Young Eel good with the gloves
Parramatta wrecking ball Pauli Pauli was a pretty handy boxer in his teenage years … and is prepared to pull the gloves on again to take on Sonny Bill Williams or Paul Gallen.
Pauli may only be 20 years old but he is already an imposing figure at 193cm and 120kg. He excelled at boxing and volleyball while attending Mount Druitt College and would have represented Australia in the latter sport if his parents allowed him to tour with the national team.
“We were supposed to go to New Zealand but my mum and dad didn’t let me go,” he said.
“I’m glad my parents dropped me out of those things to play rugby league, it’s why I’m where I am now, playing first grade. There’s nothing better than being here with the boys.”
The big forward could also throw a mean punch
“I competed a couple of times but it was just amateur boxing,” he said.
Asked if he would step into the ring to take on renowned footballing pugilists Gallen and Williams, Pauli said: “If I was offered, 100 per cent, I would do it. But I’m not a celebrity at the moment.”
US mantra – stick with the plan
There are sportsmen’s lunches. And then there’s the shindig Hall Chadwick heavyhitter David Kenney hosted at Manta on Thursday. NSW coach Laurie Daley didn’t enjoy a single wink of sleep after masterminding the epic win over the Maroons at the MCG but honoured a commitment to address some of Sydney’s most influential businesspeople in Sydney. Daley and NSWRL boss David Trodden provided some wonderful behind-the-scenes insights at an event MC’ed by fellow Blues legend Ben Elias. When asked about the most tangible thing he took away from his study tour of the United States, we expected the champion pivot to point to some gizmo or do-hickey that is all the rage in the major leagues. Instead, he offered: “For me, it was about having a plan and sticking to it rather than deviating from it.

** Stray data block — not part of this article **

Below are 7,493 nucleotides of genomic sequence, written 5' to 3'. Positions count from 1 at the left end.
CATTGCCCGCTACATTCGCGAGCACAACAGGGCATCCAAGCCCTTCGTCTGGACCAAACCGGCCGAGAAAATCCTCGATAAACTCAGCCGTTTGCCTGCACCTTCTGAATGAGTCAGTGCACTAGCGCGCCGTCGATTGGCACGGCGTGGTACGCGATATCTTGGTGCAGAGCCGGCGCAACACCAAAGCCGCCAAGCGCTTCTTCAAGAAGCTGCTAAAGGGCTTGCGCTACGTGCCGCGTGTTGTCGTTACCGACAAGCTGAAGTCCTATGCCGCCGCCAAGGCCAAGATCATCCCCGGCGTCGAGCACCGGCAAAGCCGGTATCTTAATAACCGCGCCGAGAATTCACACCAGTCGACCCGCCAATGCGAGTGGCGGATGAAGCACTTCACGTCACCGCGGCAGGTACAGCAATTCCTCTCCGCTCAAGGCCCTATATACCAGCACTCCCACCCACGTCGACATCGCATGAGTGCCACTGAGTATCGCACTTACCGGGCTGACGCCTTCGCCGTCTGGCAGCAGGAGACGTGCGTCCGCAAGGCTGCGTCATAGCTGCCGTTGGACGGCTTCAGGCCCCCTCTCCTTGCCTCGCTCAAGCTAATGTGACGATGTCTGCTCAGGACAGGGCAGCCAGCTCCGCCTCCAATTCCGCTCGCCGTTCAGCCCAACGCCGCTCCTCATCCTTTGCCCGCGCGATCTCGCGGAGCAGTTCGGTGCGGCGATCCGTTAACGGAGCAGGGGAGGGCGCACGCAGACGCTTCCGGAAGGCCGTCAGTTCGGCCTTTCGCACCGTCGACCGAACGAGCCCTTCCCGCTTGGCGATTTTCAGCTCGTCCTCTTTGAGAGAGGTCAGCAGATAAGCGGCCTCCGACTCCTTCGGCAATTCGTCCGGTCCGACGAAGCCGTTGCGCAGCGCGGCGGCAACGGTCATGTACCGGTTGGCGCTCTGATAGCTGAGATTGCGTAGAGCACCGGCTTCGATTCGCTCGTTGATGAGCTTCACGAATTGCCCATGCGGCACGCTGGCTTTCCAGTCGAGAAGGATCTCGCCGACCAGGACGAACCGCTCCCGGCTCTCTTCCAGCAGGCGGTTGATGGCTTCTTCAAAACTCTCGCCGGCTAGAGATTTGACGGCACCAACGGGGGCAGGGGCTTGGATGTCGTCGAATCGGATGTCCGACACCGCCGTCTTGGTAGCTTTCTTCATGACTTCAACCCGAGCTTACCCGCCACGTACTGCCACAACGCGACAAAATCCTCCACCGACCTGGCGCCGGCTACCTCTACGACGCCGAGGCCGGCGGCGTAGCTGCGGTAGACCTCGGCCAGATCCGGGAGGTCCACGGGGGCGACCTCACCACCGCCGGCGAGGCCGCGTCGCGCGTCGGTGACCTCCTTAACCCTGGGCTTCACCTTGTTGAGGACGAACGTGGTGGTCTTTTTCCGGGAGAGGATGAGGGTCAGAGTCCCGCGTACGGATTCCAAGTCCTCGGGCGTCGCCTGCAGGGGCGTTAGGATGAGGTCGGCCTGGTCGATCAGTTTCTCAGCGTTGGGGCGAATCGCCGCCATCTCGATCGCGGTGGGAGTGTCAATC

“If you are a strong leader and you believe in something and you know it’s right, give it a chance to come to fruition rather than changing. Don’t doubt yourself. All the clubs, the teams – baseball or whatever – that is what they are doing. They stick to it. That’s what we’re doing here.”
Melbourne turns on a winner
There will always be an outcry whenever an Origin game is taken from the heartland states, but you can’t fault the experience that was attending the MCG on Wednesday night. A record crowd was treated to an open game and the result ensures the decider will be bigger still. In his address to 1200 guests at the Storm’s pre-game Origin function, NRL CEO Dave Smith paid Melbourne the ultimate compliment.
“If there is one area where we remain envious of Victoria it is the way you do sporting events,” Smith said.
“You have great stadiums, easy transport and the CBD is on your doorstep. You make it easy for fans to be part of the game and they love it as a result. That’s what we need in Sydney … what you have here.”